To advance policy solutions on pressing issues facing the American people, the Trusts bring together talented experts who have helped our nation’s leaders, as well as the public, make informed decisions based on impeccable research. Prominent initiatives include campaign finance reform, responsible responses to global climate change, protection of forests and oceans, issues raised by reproductive genetics, reform of the foster care system and universal access to pre-kindergarten programs for 3- and 4-year-olds. It is worth emphasizing that we have always maintained a wall between our informational initiatives and efforts to educate the public and our work to advance policy solutions—and we will scrupulously preserve that separation.

In the arena of civic life, we remain firmly committed to supporting the arts, heritage, health and well-being of America’s civic life and communities, with particular emphasis on the Philadelphia region.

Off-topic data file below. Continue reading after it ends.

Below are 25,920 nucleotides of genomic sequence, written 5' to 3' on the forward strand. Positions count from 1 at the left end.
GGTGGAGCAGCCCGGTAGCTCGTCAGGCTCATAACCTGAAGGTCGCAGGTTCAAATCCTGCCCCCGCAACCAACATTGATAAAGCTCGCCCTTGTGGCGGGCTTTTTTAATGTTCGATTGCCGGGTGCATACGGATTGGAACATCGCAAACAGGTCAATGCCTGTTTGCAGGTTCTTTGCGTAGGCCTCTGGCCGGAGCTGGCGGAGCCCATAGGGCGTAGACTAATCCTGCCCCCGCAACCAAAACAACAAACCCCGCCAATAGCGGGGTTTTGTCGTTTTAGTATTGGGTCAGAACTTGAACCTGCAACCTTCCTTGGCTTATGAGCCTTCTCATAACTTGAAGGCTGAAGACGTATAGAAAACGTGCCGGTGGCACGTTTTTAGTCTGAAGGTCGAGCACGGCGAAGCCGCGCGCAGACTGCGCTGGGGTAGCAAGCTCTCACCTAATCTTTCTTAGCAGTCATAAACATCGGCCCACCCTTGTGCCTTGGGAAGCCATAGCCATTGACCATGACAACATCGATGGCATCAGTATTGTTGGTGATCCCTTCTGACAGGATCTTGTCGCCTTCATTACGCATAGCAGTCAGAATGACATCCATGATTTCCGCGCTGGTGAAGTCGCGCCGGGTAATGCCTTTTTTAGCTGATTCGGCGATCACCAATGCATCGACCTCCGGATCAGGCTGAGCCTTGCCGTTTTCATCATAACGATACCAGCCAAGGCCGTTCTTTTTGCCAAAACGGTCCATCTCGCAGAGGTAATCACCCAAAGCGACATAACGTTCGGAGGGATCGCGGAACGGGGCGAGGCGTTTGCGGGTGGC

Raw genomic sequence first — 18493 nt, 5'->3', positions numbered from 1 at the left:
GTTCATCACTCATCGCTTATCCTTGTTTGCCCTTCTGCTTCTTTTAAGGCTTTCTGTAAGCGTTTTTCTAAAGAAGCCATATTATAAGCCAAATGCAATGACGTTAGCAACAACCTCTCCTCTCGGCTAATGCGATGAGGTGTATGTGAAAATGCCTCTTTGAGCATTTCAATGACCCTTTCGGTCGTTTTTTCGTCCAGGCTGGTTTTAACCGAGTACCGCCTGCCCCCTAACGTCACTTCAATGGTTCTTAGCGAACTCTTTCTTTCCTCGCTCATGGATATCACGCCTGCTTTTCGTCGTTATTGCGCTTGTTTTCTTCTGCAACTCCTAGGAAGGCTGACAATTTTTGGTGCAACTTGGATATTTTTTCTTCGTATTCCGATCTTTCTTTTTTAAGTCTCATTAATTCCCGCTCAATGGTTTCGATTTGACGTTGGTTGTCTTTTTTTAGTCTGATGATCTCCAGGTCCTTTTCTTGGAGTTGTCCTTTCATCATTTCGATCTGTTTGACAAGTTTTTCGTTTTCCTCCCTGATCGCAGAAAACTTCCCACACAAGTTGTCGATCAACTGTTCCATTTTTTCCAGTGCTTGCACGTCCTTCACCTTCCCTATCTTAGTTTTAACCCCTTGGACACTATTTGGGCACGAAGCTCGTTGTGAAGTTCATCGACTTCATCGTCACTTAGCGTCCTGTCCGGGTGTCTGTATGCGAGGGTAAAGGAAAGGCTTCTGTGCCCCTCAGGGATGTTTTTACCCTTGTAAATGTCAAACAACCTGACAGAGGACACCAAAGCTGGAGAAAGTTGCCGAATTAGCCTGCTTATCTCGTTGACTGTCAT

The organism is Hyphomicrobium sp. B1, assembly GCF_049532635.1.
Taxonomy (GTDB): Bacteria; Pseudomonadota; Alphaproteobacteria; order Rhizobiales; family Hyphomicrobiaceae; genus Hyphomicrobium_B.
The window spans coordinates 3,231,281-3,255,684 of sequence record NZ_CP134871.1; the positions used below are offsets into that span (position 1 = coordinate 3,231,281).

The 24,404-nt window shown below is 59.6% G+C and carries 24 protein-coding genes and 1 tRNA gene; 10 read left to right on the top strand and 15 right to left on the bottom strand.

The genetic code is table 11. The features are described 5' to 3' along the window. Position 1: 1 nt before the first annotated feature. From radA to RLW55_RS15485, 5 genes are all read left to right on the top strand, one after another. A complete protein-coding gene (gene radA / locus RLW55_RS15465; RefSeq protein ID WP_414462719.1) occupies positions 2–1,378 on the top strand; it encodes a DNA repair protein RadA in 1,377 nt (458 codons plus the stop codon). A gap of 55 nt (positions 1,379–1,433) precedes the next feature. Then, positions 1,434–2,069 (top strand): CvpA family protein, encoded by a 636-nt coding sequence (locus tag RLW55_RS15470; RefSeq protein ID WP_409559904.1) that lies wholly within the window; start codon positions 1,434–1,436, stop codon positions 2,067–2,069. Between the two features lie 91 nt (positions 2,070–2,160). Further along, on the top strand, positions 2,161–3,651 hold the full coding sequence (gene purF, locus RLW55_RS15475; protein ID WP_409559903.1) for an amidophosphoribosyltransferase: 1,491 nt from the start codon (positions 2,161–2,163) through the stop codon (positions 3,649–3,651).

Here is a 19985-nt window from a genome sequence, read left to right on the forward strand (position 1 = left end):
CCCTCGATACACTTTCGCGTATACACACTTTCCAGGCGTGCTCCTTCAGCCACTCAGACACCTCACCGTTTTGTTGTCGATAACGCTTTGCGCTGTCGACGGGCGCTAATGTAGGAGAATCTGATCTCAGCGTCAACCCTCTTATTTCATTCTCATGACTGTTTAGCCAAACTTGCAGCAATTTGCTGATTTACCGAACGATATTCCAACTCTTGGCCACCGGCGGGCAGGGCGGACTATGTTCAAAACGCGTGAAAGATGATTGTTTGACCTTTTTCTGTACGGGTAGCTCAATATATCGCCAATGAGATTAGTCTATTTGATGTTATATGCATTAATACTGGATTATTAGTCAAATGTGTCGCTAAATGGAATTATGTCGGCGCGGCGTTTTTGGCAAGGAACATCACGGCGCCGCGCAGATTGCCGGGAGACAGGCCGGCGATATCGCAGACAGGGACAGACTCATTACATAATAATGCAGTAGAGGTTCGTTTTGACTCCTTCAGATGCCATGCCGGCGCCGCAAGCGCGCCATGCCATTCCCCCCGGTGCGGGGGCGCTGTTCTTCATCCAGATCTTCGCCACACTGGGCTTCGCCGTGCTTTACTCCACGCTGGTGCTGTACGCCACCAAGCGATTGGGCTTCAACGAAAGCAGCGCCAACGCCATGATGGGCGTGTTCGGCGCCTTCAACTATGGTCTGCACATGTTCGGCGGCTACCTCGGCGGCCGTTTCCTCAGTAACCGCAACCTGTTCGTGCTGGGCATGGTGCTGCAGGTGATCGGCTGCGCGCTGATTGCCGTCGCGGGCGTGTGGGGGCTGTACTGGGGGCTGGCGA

Our legal and organizational transformation best positions us to carry out our mission and excel in advancing our goals, just as, a decade ago, we were at the forefront in developing focused, results-oriented strategic philanthropy to respond to the challenges of that era. Now we are building on that work, and on our well-grounded 55-year heritage, to become an even more effective institution. We are very excited and enthusiastic about the future and our role in serving the public interest.